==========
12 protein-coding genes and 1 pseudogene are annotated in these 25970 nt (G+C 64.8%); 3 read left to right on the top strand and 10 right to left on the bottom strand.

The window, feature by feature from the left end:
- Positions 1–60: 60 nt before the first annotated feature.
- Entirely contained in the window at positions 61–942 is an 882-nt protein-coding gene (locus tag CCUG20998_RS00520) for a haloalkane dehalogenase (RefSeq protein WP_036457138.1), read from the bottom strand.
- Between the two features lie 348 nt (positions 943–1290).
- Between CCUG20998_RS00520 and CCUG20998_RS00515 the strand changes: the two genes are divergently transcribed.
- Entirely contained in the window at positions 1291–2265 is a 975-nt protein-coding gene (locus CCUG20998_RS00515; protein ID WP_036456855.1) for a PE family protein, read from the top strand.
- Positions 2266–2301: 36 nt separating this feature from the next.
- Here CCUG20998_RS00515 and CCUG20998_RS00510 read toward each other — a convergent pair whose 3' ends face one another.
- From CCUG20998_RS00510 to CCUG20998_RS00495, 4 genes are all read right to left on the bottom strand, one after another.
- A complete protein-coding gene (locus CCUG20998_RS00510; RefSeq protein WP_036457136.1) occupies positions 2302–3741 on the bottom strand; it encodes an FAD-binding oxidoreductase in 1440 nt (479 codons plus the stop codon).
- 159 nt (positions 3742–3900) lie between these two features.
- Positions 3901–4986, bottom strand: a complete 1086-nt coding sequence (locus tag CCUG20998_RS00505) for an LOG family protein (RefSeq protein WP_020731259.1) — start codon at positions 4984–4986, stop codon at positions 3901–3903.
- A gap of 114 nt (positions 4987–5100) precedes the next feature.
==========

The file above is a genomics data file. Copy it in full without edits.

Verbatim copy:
12 protein-coding genes and 1 pseudogene are annotated in these 25970 nt (G+C 64.8%); 3 read left to right on the top strand and 10 right to left on the bottom strand.

The window, feature by feature from the left end:
- Positions 1–60: 60 nt before the first annotated feature.
- Entirely contained in the window at positions 61–942 is an 882-nt protein-coding gene (locus tag CCUG20998_RS00520) for a haloalkane dehalogenase (RefSeq protein WP_036457138.1), read from the bottom strand.
- Between the two features lie 348 nt (positions 943–1290).
- Between CCUG20998_RS00520 and CCUG20998_RS00515 the strand changes: the two genes are divergently transcribed.
- Entirely contained in the window at positions 1291–2265 is a 975-nt protein-coding gene (locus CCUG20998_RS00515; protein ID WP_036456855.1) for a PE family protein, read from the top strand.
- Positions 2266–2301: 36 nt separating this feature from the next.
- Here CCUG20998_RS00515 and CCUG20998_RS00510 read toward each other — a convergent pair whose 3' ends face one another.
- From CCUG20998_RS00510 to CCUG20998_RS00495, 4 genes are all read right to left on the bottom strand, one after another.
- A complete protein-coding gene (locus CCUG20998_RS00510; RefSeq protein WP_036457136.1) occupies positions 2302–3741 on the bottom strand; it encodes an FAD-binding oxidoreductase in 1440 nt (479 codons plus the stop codon).
- 159 nt (positions 3742–3900) lie between these two features.
- Positions 3901–4986, bottom strand: a complete 1086-nt coding sequence (locus tag CCUG20998_RS00505) for an LOG family protein (RefSeq protein WP_020731259.1) — start codon at positions 4984–4986, stop codon at positions 3901–3903.
- A gap of 114 nt (positions 4987–5100) precedes the next feature.